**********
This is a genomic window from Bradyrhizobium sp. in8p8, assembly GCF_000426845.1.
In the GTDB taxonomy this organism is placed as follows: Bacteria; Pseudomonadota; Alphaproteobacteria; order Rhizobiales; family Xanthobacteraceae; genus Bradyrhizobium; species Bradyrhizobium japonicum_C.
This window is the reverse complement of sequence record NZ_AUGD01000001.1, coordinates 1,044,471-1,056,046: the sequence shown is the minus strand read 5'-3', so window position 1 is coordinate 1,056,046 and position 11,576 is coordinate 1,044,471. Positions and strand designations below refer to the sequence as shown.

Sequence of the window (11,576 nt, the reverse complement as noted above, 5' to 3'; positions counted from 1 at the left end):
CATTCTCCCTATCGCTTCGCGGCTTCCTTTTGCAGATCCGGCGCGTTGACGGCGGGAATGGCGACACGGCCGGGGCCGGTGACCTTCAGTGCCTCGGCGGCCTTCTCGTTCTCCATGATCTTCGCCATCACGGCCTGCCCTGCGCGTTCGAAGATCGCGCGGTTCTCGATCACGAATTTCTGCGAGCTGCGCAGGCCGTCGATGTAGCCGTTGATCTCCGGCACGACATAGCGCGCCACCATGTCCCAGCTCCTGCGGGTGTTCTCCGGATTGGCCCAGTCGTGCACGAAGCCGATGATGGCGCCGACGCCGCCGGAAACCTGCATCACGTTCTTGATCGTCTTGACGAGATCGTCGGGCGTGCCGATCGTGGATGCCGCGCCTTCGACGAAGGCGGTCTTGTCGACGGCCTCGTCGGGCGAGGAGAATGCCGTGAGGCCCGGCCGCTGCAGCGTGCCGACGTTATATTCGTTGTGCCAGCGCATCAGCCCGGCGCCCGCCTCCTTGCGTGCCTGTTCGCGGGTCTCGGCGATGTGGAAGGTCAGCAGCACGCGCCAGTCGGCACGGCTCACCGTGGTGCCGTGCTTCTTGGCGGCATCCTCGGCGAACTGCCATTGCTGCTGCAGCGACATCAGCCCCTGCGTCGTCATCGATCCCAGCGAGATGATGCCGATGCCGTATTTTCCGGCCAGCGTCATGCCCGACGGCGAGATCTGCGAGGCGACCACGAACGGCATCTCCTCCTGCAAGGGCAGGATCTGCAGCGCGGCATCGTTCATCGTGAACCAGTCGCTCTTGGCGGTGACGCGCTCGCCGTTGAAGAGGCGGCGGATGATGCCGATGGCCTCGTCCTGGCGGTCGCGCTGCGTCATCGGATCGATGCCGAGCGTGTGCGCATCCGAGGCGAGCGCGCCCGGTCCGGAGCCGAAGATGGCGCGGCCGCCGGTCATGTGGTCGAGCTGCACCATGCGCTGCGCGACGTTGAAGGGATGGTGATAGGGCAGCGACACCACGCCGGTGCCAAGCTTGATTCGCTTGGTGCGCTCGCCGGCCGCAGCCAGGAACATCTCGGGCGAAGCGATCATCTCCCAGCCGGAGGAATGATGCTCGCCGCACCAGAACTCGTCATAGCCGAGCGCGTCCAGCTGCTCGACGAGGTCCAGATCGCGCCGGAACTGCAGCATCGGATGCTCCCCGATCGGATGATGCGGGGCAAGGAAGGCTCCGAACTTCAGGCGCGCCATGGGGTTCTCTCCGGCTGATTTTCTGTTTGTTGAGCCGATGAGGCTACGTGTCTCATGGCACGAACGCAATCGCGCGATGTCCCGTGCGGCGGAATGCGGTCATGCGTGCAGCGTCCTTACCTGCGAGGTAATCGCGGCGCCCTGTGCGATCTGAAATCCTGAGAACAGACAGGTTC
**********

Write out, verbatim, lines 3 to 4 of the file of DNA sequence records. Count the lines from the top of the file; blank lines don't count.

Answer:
This window is the reverse complement of sequence record NZ_AUGD01000001.1, coordinates 1,044,471-1,056,046: the sequence shown is the minus strand read 5'-3', so window position 1 is coordinate 1,056,046 and position 11,576 is coordinate 1,044,471. Positions and strand designations below refer to the sequence as shown.

Sequence of the window (11,576 nt, the reverse complement as noted above, 5' to 3'; positions counted from 1 at the left end):